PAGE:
What the Clinton Cap-Gains Plan Could Mean for Clients
Hillary Clinton's proposal to extend the holding period for preferential tax treatment on long-term gains is not novel, but to the extent that its intention is to discourage short-term trading, it could backfire.
Advisors will find there may not be enough of an incentive for clients to hold onto their securities for longer periods. In fact, it's likely to have the exact opposite effect, as it sharply reduces the benefits of holding long-term, while extending the time that a security must be held in order to qualify for preferred treatment.
While there's no data supporting how changes to the capital gains tax have affected short-term trading, a close look shows how the savings plays out and advisors can decide for themselves how they believe their clients will react. Academics already believe such proposals could lead to the opposite of what they intend.
"At its core, the decision is a matter of choosing between a short-term investment strategy and a long-term one, a decision that also must factor in the tax rate of capital gains or losses and the investment time period. In other words, what is the break-even point between these two strategies?" Montclair University professors James G.S. Yang and Seddik Meziani write in The Journal of Investing.
Before diving into Clinton's proposal, it first helps to know that capital gains haven’t always been taxed at a lower rate than ordinary income, or that 12 months hasn’t always been the minimum time required to hold a stock to receive the most beneficial tax treatment.
A Varied Landscape
From a tax standpoint, dividends and long-term gains are currently given preferential treatment over salaried income, but that wasn’t always true. In the early 1970s, for example, salary was taxed at a maximum of 50%, while investment income could be taxed as high as 70%. In other words, earned income was treated more favorably than investment income, the opposite of today.
When the first personal income tax came into law in 1861, capital gains were not included in the definition of taxable income and thus were tax exempt. That changed by 1864 when they were included in the definition of income for the first time.
Initially, capital gains were taxed at the same rate as ordinary income, and it wasn’t until 1921 that long-term gains first received preferential treatment and began being taxed at a lower rate than ordinary income.
Yet this change was far from permanent: As recently as 1986 to 1991, capital gains were again taxed the same as ordinary income.
Minimum Holding Periods
Under Clinton’s proposal, a new system of multiple holding periods and corresponding tax rates would be introduced for long-term gains.
Short-term gains would still be taxed at the same rate as ordinary income, and the definition of the short-term holding period would be extended from one to two years.
Profitable trades on securities held more than two years would be considered long-term gains and taxed at 36%, a modest break from the 39.6% ordinary income tax rate that would otherwise apply. (Her proposal apparently applies only to that portion of a taxpayer’s income that falls into the 39.6% tax bracket.)
A sliding scale of declining rates would apply to gains on securities held three-to-four years, four-to-five years and five-to-six years. The current 20% long-term capital gains rate would apply only to securities held for more than six years.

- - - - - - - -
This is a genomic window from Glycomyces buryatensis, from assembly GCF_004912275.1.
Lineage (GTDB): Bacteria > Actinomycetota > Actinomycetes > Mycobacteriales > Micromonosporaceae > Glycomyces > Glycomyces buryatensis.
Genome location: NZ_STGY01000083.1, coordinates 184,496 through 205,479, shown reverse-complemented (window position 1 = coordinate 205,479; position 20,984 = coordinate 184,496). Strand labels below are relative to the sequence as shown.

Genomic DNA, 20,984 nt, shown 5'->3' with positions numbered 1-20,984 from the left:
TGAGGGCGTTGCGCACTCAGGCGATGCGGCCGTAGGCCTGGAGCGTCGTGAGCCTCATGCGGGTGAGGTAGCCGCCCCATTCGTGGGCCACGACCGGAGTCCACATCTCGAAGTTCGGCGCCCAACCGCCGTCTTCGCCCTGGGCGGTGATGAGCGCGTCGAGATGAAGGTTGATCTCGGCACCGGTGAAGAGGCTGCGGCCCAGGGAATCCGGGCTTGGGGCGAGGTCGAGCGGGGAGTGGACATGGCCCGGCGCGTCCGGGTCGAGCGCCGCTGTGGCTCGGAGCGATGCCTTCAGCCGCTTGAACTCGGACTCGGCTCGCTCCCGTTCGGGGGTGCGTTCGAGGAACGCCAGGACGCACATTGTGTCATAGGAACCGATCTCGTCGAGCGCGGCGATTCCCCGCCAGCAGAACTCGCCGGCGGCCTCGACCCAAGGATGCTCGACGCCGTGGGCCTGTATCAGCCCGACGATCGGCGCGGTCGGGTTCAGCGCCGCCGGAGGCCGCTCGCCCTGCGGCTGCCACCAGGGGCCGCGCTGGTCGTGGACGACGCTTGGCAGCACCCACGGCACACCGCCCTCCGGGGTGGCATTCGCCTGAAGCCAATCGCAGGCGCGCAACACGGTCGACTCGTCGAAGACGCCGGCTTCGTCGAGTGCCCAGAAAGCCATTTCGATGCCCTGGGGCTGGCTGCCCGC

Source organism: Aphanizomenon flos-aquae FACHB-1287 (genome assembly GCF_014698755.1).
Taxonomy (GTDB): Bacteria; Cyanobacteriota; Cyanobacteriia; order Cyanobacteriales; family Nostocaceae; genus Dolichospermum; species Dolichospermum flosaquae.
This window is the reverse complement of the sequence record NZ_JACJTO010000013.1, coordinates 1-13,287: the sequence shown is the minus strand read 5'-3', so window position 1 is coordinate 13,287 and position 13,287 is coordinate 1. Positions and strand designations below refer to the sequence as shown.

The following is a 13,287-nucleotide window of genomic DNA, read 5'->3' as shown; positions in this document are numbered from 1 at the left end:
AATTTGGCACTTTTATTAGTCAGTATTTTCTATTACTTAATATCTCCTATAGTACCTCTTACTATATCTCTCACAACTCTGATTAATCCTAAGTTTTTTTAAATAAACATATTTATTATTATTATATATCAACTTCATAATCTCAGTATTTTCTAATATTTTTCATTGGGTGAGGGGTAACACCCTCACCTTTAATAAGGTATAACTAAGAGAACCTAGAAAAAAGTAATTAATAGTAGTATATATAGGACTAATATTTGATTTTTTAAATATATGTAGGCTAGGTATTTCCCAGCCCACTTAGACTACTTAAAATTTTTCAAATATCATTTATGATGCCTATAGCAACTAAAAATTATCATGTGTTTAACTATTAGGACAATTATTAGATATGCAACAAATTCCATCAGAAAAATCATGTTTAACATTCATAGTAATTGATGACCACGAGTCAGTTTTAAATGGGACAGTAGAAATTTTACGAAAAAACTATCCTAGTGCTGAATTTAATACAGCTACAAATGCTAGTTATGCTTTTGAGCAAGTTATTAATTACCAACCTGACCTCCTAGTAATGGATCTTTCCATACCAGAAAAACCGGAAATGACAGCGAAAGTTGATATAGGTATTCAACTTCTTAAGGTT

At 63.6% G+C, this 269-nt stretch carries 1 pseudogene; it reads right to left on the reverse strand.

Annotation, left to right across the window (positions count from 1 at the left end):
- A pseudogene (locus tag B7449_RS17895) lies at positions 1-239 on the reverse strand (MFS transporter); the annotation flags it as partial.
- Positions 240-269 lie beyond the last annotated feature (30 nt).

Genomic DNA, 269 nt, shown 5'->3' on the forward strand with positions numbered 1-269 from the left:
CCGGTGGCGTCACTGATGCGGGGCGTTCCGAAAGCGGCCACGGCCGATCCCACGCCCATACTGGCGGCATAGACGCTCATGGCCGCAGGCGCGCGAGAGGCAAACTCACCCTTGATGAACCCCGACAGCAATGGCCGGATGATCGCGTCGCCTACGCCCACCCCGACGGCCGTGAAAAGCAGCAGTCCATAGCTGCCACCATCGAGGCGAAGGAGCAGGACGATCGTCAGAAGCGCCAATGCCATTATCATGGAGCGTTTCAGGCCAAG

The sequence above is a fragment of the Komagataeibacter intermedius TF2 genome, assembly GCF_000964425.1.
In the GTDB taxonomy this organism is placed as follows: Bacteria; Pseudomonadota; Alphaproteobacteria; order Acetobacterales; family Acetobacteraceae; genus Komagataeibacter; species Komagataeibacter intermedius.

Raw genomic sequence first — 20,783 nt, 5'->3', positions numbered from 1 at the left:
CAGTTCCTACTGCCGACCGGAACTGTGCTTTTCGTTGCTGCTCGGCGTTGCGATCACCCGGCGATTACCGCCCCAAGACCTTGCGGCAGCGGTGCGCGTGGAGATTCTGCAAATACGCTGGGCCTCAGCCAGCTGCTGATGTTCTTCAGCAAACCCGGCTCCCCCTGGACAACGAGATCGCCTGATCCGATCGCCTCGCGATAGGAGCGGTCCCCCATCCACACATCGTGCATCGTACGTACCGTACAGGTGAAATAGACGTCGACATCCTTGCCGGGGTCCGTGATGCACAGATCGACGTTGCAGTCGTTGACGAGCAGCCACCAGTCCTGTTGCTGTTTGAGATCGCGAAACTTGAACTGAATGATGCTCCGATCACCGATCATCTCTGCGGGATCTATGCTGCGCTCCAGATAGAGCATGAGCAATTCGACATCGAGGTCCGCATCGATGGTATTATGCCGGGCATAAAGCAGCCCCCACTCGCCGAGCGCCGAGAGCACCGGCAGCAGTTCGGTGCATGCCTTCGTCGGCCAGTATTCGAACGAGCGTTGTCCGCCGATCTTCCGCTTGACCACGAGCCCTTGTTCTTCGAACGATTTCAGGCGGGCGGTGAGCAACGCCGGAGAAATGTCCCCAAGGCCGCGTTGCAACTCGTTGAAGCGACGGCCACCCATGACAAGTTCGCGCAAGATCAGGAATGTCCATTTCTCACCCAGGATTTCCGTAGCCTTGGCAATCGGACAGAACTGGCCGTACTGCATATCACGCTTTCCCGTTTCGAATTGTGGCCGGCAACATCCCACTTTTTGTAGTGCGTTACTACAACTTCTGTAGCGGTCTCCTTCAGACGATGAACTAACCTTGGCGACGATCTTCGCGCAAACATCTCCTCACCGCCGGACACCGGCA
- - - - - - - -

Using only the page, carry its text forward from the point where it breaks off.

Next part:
A Sliding Scale
The concept of a sliding scale for taxing gains is also not new. In 1934, there were five different capital gains tax rates for different holding periods.
In 1938, the number was reduced to three graduated tax rates and a holding time of less than 18 months was considered short term, while a super-long-term holding period of five years was taxed at half the rate of ordinary income.
By 1942, Congress further simplified the rules to include just short-term or long-term holdings, with long-term defined as anything held more than six months (down from 18 months).
The minimum holding period to qualify for the preferential rate was lengthened to nine months in 1977 and finally to 12 months in 1978.
In 1997, when he was president, Bill Clinton signed a law that contained a lower tax on super-long-term holdings. But that rule was repealed (because it caused too much complexity) in 1998, before anyone could take advantage of the lower rate.
Now for an example of how the Hillary Clinton proposal may end up having the opposite effect of what it sets out to do: A client buys a stock at $50. Eleven months later, the stock is at $60, up an impressive 20%, and the investor would like to sell.
Under today’s law, the choice is to hold for one more month and keep $58 or to sell immediately and keep $56.
But under the Clinton proposal, if your client wanted to take a long-term gain, you would have to tie up your money for 13 months more, not one month, and, even then, you would keep only $56.40.
This may tilt clients toward selling earlier and not holding on to get a tax break that is actually smaller than what is currently available. Now, the difference in tax between a short-term investment and a long-term holding is about 50%. Under Clinton’s plan, there is only a 10% saving if an investor holds an asset for the minimum two years.
Today, a client can cut his or her tax almost in half (from 39.6% to 20%) by holding onto a profitable position for just over one year. But, if Clinton’s proposal becomes law, it will take six years instead of one to accomplish the same.
For shorter periods, the incentive to wait before realizing gains is substantially reduced. Taken together, these changes are less likely to encourage clients to buy and hold, and may lead to more short-term trading, not to less.
Robert Gordon is a contributing writer for On Wall Street, adjunct professor at New York University Stern School of Business and president of Twenty-First Securities.